In pre-pandemic 2019, LCCs held a 10% share of the market for domestic flights in Japan and about a quarter of that for international flights, according to Japanese government data.
But it is still uncertain whether such momentum will return.
ANA President and CEO Shinya Katanozaka said ANA is becoming “smaller” to overcome the current crisis but will come out of it resilient.
“When the major banks extended subordinated loans (worth 400 billion yen last year) to us, they did so because they had confidence in our profit outlook for the next five to seven years,” Katanozaka said.
ANA has seen Peach succeed in capturing demand from travellers from Taiwan, which likely served as a catalyst for launching its new LCC brand to serve a growing Southeast Asian market, according to Hanaoka, an expert in the LCC business.
Last year, AirAsia Japan Co, a unit of Malaysian budget airline AirAsia Group, decided to abolish all its routes, effectively closing down its Japan operations. As JAL is set to boost its investment in Spring Airlines Japan, major LCCs in Japan will now belong to either the JAL or ANA camp.
Hajime Tozaki, a professor well-versed in the airline industry at JF Oberlin University, said this may lead to a “proxy war” between the two groups.
“JAL and ANA are anxiously looking at what the other side is aiming to do. The next step (from the initial Covid-19 shock) can be expanding (services for the charter of) business jets that have met robust demand. But whether it should be the LCC business is a question mark,” Tozaki said.
Signs for social distancing are seen on seats at the arrival zone of Narita, east of Tokyo, on Nov 2, 2020. There are fewer passengers than usual at the airport amid the coronavirus outbreak in Japan. (Reuters photo)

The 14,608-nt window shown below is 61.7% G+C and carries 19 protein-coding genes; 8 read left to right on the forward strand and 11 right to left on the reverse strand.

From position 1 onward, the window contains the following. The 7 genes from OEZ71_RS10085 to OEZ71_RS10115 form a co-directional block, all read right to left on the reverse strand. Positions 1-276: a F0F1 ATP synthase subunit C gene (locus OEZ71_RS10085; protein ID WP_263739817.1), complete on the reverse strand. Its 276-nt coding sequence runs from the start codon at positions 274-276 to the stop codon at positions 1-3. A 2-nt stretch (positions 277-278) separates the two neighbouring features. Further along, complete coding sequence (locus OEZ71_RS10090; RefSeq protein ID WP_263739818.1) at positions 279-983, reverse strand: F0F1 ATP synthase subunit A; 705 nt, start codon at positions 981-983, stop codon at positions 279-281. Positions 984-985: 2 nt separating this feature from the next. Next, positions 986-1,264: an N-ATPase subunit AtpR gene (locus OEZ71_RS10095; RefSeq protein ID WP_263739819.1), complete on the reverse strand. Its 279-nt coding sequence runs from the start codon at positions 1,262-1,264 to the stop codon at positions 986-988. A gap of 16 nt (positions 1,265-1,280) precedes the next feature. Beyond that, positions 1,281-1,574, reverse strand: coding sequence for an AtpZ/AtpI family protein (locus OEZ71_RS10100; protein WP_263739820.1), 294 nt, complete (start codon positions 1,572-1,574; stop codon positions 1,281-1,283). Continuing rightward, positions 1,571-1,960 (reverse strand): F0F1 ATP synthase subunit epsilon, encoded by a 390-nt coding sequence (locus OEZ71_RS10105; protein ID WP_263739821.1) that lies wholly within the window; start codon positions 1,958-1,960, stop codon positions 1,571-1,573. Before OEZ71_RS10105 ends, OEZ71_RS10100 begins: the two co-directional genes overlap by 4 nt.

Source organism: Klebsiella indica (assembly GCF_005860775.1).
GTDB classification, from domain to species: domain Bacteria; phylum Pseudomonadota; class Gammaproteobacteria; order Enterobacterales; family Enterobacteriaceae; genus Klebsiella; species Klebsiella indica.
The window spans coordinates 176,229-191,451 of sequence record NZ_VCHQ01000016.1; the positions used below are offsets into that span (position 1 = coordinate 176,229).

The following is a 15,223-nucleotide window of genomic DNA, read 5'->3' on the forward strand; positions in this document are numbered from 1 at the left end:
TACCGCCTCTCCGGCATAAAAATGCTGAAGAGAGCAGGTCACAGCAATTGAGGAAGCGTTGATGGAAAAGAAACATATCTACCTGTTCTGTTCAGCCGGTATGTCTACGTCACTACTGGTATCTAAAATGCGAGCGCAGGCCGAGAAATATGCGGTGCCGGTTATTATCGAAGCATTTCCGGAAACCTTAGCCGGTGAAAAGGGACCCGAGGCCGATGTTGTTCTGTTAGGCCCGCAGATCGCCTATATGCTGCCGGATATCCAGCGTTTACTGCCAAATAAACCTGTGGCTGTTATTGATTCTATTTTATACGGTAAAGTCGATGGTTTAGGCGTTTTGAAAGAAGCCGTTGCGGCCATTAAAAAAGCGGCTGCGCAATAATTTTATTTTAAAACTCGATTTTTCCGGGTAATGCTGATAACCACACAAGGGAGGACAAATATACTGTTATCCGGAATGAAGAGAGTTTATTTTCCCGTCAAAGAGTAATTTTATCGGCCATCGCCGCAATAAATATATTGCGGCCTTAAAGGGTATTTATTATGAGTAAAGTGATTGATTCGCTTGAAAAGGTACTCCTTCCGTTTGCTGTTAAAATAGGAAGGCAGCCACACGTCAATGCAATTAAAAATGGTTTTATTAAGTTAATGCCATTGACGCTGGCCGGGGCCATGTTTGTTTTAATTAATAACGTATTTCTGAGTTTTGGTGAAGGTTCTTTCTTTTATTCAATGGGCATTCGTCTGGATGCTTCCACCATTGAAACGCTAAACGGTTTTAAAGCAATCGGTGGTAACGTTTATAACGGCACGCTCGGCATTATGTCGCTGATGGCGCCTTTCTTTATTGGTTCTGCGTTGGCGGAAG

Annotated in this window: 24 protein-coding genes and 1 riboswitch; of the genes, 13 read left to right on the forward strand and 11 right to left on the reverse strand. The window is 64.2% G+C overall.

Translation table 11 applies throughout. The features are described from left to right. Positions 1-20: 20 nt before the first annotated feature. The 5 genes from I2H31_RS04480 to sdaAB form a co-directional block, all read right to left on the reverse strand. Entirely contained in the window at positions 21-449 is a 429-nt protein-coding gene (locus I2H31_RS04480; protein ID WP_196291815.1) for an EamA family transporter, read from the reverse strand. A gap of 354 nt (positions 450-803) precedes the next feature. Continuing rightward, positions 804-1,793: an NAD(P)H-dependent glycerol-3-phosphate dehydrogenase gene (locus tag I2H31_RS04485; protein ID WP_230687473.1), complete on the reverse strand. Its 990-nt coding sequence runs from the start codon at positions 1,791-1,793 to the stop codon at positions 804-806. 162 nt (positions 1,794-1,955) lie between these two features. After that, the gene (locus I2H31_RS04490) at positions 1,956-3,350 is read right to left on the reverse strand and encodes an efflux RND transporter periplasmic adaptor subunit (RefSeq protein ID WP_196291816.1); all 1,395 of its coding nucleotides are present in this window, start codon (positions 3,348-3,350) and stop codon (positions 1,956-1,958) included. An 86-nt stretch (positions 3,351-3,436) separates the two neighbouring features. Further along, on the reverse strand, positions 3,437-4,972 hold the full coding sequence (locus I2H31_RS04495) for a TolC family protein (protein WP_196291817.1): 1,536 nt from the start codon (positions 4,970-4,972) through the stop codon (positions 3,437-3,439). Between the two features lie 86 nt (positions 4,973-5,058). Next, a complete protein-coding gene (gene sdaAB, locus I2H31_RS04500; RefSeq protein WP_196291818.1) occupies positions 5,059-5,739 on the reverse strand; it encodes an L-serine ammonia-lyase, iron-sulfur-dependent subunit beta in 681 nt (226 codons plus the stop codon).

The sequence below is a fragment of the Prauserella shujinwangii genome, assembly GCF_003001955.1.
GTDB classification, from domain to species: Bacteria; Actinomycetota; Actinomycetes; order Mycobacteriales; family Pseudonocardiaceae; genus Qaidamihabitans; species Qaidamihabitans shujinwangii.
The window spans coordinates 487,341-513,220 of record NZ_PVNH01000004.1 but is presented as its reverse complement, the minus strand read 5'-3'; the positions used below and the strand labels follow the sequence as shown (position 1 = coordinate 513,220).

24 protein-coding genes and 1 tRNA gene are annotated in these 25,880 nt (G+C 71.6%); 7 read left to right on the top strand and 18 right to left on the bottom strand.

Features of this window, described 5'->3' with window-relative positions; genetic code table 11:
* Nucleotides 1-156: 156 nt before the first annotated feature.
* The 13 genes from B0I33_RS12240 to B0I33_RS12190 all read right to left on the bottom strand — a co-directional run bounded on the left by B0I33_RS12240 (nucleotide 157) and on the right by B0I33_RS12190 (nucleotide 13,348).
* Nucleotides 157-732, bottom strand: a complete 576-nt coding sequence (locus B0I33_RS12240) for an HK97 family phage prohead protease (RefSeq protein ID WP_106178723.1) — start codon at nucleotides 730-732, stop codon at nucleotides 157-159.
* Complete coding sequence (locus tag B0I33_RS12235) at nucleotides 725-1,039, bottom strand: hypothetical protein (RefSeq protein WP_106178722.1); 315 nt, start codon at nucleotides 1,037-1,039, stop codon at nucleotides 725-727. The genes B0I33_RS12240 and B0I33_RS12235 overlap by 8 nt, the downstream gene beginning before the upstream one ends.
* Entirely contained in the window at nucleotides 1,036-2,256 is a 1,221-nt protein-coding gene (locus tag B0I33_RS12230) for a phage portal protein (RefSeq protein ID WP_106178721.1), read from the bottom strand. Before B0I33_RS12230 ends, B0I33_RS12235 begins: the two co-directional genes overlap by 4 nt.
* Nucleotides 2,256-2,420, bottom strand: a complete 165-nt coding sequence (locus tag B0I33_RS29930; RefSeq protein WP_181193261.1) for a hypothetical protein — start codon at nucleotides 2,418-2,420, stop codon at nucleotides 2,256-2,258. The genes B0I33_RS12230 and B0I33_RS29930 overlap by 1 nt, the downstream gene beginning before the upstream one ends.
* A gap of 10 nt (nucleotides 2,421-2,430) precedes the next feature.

The yearlong delay in the Tokyo Olympics and Paralympics has added to the woes of domestic airlines, which anticipated a windfall from the events. Japan is still scrambling to rein in infections with only three months to the major sporting event, which international spectators will not be allowed to attend.
The number of foreign travellers to Japan hit a record 31.88 million in 2019 but plunged to 4.12 million last year. In 2030, the Japanese government plans to bring the number up to 60 million.
JAL’s latest business plan covering the five-year period through March 2026 shows the carrier aims to draw clear business boundaries among the LCCs. Zipair will target Asia, the West Coast of the United States and Hawaii, a popular tourist destination for Japanese travellers. Spring Airlines Japan will seek to launch direct flights to major Chinese cities while Jetstar Japan Co, jointly invested with Australia’s Qantas group, will mainly focus on domestic flights from Narita airport near Tokyo.
Riding waves of inbound tourists in recent years, Japanese airlines faced little difficulty in turning profits but a long-term growth strategy is needed, according to Tozaki at JF Oberlin University.
Air travel is expected to see a recovery but it will likely take years to fully return to pre-pandemic levels. The International Air Transport Association forecasts global air traffic to reach 43% of 2019 levels in 2021, down from the 51% expected earlier.
By Joe Cusmano